A PZ reader recently pointed me to an article on the growing debate about issuing laptop computers to young students. I found these two snippets in the article on the positives of laptop programs interesting:
"...the laptop has helped her twelve-year-old son master critical professional skills like how to compile a PowerPoint presentation."
"...proponents of the programs argue that constant computer access teaches students skills critical to their success in college and at work, such as how to organize multimedia presentations and conduct research online."
Here's one citing a typical downside noticed by many parents today:
"... having a laptop has encouraged her thirteen-year-old son to spend more time dazzling up presentations with fancy fonts instead of digging through library books. "They need to be able to learn to research beyond what is accomplished by Googling a word or phrase."
Whether or not young kids issued laptops in elementary school get a better overall education by the time they graduate high school compared to students who never had their own laptop to carry around is debatable. To me it comes down to a question of whether or not we're asking the young students to use laptops to learn ephemeral applications (pull this menu down, copy here, paste there, etc.) out of our fear that they'll be "left behind," or whether we believe/know that all the time with the computer really helps improve a young student's mind, her critical and analytical thinking, her creativity, her knowledge of science and of the world, in addition to improving basic important math and reading/writing skills. If it's the latter, then I say fine. But does all that time with slideware as a kid teach her about design fundamentals, storytelling, how best to display data, how to edit effectively, etc? With the right teacher, perhaps it does. But I also wonder how much has changed since Alan Kay expressed these concerns in 1994:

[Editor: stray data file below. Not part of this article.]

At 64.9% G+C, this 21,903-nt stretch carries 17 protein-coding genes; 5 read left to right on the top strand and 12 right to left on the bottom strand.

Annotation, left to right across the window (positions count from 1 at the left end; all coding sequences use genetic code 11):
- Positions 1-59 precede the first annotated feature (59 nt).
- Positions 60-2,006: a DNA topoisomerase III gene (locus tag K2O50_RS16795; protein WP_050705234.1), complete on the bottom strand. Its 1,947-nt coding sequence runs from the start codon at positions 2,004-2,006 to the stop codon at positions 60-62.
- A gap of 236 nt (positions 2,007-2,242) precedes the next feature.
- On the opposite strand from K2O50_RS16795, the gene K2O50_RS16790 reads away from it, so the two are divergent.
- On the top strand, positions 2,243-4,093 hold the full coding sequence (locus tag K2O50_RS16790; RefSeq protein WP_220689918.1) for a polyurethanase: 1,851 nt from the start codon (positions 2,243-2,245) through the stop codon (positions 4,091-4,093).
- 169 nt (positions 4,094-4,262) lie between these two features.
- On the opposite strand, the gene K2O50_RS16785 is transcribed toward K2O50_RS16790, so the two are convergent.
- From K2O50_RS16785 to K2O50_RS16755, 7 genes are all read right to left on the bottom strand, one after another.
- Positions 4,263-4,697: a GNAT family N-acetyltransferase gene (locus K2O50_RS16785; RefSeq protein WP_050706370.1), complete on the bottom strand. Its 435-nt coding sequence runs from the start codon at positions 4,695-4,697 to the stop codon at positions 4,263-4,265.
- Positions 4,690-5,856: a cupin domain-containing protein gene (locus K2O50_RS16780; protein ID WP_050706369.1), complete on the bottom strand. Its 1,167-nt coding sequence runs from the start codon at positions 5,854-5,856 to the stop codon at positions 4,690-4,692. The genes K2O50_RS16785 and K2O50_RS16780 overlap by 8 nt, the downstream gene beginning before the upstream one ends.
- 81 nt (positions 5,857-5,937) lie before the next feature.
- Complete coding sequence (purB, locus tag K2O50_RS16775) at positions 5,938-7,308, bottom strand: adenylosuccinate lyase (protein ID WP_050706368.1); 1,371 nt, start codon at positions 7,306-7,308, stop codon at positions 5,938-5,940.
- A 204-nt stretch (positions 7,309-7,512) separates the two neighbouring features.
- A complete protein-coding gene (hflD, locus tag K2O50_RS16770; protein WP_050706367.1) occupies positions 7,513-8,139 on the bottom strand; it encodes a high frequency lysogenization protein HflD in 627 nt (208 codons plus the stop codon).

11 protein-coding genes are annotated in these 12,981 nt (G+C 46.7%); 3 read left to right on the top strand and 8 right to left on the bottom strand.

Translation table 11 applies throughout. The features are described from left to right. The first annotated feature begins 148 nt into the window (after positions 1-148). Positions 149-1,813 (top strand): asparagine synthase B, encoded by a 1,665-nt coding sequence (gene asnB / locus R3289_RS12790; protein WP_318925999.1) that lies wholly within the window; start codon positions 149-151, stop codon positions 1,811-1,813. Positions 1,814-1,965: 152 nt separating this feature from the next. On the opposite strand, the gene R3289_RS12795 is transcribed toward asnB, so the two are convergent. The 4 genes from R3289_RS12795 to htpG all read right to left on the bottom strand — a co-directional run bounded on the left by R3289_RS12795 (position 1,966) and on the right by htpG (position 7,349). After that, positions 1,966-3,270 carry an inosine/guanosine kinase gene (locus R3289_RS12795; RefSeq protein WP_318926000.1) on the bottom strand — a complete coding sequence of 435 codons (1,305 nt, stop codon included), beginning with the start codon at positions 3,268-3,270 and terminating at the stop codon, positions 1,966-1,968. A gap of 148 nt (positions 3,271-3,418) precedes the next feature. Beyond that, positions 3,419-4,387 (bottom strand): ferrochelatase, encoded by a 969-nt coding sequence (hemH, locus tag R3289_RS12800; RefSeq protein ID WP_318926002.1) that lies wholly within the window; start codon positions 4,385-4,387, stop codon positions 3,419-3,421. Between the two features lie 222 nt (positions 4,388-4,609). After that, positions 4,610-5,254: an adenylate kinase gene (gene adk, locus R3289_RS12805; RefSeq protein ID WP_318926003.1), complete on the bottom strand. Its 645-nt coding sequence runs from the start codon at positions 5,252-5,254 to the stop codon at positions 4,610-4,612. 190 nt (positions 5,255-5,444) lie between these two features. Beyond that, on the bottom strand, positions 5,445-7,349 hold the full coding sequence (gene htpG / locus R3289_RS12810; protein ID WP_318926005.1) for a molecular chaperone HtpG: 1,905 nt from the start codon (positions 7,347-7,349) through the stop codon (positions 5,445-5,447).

"I think the thing that surprised me is that computers are treated much more like toasters, [with] predefined functions mainly having to do with word processing and spreadsheets or running packaged software, and less as a material to be shaped by students and teachers."
— Alan Kay (1994 interview)
There's no question that a kid and a laptop *can* be a very good thing, but does time spent with an app like PowerPoint as a sixth-grader make it more likely that when the student is, say, 25 she'll be a better thinker and a better presenter, especially when the electricity goes off and she's left with nothing but a whiteboard and some pens? Or think of it this way: does a personal laptop in the school function as a bicycle for the mind, amplifying the student's own capabilities and new knowledge or is it more like a car with pre-packaged formulas that allow the student to become soft in the head while appearing to really go places? I suspect much depends on the specifics of the particular school and program, of course. I am by no means the best judge since I teach university and do not have children yet, so I'd love to hear your own personal experiences with this issue. Whether you are a teacher, student, or parent, what has been your experience?
The audience laughed at the Microsoft slide (right), but it was not a jab at only MS but at all software developers (including Apple) and us consumers as well. We can not rely only on the tools to show us the way much like a car with a navigation system. The best software in many cases does not so much point the way as it does a great job of getting out of the way, helping us to "amplify" our own abilities. Are you using your computer like a bike or like a car? This was my question to the audience.
The computer is like a bicycle for the mind
More than twenty years ago, Steve Jobs and others at Apple were talking about the great potential of computers and how the tool should be designed and used in a way that enhances the potential that exists within each of us. Take a look at this video clip of Steve Jobs from Memory and Immagination.